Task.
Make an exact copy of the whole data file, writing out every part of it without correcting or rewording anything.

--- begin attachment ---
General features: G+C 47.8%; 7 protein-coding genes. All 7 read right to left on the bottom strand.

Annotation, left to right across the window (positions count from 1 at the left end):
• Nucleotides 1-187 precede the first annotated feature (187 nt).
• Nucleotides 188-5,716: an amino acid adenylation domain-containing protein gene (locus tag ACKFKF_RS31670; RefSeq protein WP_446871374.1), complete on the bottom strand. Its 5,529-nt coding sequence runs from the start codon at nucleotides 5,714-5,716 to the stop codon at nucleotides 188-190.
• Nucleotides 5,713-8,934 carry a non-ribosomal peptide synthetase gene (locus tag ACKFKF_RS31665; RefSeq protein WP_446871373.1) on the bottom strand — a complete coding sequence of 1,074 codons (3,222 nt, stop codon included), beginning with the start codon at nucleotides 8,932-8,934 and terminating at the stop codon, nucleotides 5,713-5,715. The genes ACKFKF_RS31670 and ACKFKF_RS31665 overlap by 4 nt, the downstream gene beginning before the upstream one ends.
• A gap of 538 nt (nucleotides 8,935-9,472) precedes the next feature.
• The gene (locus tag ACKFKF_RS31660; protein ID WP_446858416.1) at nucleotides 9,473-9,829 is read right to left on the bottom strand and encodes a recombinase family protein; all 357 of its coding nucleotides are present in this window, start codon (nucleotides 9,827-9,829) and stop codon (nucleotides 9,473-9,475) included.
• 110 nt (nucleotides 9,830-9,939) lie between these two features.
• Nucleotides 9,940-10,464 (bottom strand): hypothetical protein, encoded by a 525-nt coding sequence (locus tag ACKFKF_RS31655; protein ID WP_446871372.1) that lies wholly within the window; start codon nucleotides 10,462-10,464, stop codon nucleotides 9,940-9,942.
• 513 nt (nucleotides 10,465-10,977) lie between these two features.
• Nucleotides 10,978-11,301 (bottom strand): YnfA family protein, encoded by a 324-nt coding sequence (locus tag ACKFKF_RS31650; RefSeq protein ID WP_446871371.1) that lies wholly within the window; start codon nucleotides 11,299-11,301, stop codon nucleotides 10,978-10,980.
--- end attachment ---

General features: G+C 47.8%; 7 protein-coding genes. All 7 read right to left on the bottom strand.

Annotation, left to right across the window (positions count from 1 at the left end):
• Nucleotides 1-187 precede the first annotated feature (187 nt).
• Nucleotides 188-5,716: an amino acid adenylation domain-containing protein gene (locus tag ACKFKF_RS31670; RefSeq protein WP_446871374.1), complete on the bottom strand. Its 5,529-nt coding sequence runs from the start codon at nucleotides 5,714-5,716 to the stop codon at nucleotides 188-190.
• Nucleotides 5,713-8,934 carry a non-ribosomal peptide synthetase gene (locus tag ACKFKF_RS31665; RefSeq protein WP_446871373.1) on the bottom strand — a complete coding sequence of 1,074 codons (3,222 nt, stop codon included), beginning with the start codon at nucleotides 8,932-8,934 and terminating at the stop codon, nucleotides 5,713-5,715. The genes ACKFKF_RS31670 and ACKFKF_RS31665 overlap by 4 nt, the downstream gene beginning before the upstream one ends.
• A gap of 538 nt (nucleotides 8,935-9,472) precedes the next feature.
• The gene (locus tag ACKFKF_RS31660; protein ID WP_446858416.1) at nucleotides 9,473-9,829 is read right to left on the bottom strand and encodes a recombinase family protein; all 357 of its coding nucleotides are present in this window, start codon (nucleotides 9,827-9,829) and stop codon (nucleotides 9,473-9,475) included.
• 110 nt (nucleotides 9,830-9,939) lie between these two features.
• Nucleotides 9,940-10,464 (bottom strand): hypothetical protein, encoded by a 525-nt coding sequence (locus tag ACKFKF_RS31655; protein ID WP_446871372.1) that lies wholly within the window; start codon nucleotides 10,462-10,464, stop codon nucleotides 9,940-9,942.
• 513 nt (nucleotides 10,465-10,977) lie between these two features.
• Nucleotides 10,978-11,301 (bottom strand): YnfA family protein, encoded by a 324-nt coding sequence (locus tag ACKFKF_RS31650; RefSeq protein ID WP_446871371.1) that lies wholly within the window; start codon nucleotides 11,299-11,301, stop codon nucleotides 10,978-10,980.